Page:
NRPA entered the process in 2009, making the commitment to seek support and donations from NRPA manufacturers, suppliers and vendors. Support poured in, including the donation of playground equipment from Playworld Systems, park equipment from Playcore Inc., a resilient playground surface from Surface America and local donations from landscaping, engineering, and design firms. In all, there were about $350,000 in donations of materials and services to the project, and at the dedication ceremony for the play area, residents fiercely declared their intent to watch over this park and keep it safe for the kids and families in their community.
NRPA followed the Marvin Gaye Park restoration with similar projects in Atlanta and Los Angeles. The Selena Butler Park in the Historic Fourth Ward, near the birthplace of Dr. Martin Luther King, was restored in cooperation with Park Pride and the Atlanta Department of Parks, Recreation and Cultural Affairs. In 2012, a partnership with the Trust for Public Land and the Los Angeles Department of Recreation and Parks restored the El Sereno Arroyo Recreation Area and Children’s Nature Play Garden in East Los Angeles. The current Parks Build Community project will be dedicated Oct. 10, 2013. It consists of the rehabilitation of a dilapidated play area into a new nature-themed playground with walking trails at Shady Lane Park located in an under-served community in Houston, Texas.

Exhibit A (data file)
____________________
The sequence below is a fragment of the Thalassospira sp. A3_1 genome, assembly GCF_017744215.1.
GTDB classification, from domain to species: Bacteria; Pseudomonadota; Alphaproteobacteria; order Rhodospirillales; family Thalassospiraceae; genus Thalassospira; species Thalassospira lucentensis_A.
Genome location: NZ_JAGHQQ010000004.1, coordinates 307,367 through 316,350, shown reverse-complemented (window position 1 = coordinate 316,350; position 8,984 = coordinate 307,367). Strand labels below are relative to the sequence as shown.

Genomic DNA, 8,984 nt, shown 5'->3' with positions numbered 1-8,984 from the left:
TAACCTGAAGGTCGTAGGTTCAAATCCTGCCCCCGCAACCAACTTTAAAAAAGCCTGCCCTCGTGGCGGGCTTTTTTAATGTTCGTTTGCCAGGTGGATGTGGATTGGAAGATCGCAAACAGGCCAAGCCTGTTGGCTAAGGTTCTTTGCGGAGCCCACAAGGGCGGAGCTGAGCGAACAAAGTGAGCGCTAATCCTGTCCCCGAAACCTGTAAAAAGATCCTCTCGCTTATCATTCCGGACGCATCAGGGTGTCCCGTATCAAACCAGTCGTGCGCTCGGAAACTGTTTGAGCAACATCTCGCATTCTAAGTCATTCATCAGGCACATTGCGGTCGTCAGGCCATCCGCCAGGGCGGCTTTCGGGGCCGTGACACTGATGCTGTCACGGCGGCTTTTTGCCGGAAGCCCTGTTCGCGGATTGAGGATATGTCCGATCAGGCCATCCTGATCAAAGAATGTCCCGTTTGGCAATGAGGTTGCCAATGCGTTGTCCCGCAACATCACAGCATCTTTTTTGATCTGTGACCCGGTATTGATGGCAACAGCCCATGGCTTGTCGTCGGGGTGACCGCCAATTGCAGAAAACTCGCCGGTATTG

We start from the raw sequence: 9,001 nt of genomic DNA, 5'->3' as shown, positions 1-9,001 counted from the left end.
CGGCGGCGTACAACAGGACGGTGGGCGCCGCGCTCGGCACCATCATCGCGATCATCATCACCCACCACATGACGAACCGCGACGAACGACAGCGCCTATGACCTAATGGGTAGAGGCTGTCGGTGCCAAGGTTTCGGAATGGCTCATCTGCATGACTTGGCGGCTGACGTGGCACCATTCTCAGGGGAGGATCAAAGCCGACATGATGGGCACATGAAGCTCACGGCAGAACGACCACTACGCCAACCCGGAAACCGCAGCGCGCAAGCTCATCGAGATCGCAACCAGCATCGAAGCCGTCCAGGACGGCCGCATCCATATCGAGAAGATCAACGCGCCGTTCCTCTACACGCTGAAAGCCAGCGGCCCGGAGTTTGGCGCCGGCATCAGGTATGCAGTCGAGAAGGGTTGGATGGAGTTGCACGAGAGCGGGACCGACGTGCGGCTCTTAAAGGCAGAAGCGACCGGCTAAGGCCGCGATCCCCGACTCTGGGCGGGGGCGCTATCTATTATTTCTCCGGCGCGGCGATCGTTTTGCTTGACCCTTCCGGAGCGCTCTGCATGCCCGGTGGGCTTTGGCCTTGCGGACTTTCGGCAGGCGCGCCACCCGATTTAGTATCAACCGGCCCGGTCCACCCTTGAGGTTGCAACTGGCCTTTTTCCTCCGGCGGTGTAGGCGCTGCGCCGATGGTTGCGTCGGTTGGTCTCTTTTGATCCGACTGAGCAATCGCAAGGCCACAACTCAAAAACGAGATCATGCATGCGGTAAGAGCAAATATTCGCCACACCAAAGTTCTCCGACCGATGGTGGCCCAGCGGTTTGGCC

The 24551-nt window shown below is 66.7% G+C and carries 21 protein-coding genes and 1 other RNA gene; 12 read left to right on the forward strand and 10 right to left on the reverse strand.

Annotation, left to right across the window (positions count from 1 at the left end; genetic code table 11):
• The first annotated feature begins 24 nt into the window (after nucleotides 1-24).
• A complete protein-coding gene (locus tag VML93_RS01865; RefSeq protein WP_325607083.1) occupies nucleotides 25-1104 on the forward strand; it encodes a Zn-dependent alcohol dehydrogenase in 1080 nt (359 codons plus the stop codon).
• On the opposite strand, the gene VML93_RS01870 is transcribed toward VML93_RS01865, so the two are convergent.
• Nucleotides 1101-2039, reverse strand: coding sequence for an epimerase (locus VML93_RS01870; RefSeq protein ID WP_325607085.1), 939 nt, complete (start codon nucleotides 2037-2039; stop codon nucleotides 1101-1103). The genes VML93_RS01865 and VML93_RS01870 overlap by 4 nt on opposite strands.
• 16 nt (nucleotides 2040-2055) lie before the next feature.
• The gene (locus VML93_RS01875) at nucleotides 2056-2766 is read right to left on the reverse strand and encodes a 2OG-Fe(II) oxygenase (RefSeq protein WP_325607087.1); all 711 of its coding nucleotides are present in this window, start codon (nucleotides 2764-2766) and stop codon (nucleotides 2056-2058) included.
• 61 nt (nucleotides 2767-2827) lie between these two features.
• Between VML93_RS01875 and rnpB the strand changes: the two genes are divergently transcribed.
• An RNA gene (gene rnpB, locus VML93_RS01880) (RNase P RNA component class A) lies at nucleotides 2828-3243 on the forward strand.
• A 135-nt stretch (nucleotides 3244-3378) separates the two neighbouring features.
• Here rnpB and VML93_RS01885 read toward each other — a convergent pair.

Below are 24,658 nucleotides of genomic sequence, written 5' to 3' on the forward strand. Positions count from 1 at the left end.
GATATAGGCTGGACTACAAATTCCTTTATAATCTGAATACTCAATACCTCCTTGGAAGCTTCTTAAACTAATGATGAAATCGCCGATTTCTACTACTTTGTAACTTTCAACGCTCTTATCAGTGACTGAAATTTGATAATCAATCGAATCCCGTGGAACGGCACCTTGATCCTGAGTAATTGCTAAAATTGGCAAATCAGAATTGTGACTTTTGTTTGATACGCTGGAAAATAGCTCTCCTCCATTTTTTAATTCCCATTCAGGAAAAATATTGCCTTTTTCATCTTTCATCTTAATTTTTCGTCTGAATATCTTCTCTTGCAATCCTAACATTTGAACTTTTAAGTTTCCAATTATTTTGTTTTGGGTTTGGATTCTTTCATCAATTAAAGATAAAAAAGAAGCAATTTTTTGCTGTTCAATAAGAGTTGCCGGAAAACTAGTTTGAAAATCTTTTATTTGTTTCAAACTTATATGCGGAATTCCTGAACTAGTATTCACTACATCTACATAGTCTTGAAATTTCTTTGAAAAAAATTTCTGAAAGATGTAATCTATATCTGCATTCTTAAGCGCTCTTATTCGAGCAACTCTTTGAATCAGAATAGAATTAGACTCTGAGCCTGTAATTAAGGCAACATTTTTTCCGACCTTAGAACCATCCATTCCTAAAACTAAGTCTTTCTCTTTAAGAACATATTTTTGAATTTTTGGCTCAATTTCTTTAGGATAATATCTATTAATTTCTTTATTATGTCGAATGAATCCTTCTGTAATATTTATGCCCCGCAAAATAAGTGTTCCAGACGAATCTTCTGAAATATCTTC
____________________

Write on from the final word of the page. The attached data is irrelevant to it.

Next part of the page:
The Parks Build Community philosophy can be applied in every community — with mobilized support, community determination, private sector contributions, and the efforts of dedicated public officials, deteriorated parks can be transformed and be turned back into assets rather than liabilities. In addition, if there is a new vision for what these public spaces can be, parks can become the catalyst for solving problems and meeting challenges, such as growing local economies, implementing conservation strategies; measurably improving the health and wellness of individuals and communities; and addressing issues of social equity and access for all. Parks do build communities, and you can tap into their power, too.
For more information about the Parks Build Community initiative and the projects that have been completed to date, visit www.nrpa.org/parksbuildcommunity/.
For examples of how parks and recreation are contributing innovative solutions to community challenges, see some examples from municipalities and cities around the country at:
Richard Dolesh is the vice president for Conservation and Parks, National Recreation and Parks Association. He worked 30 years in parks, outdoor recreation and natural resource management at the local and state level in Maryland. His recent work includes leading NRPA’s Parks Build Community initiative, coordinating the Parks for Mitigation demonstration projects and working with the National Wildlife Federation to connect 10 million kids to nature and the outdoors over the next three years.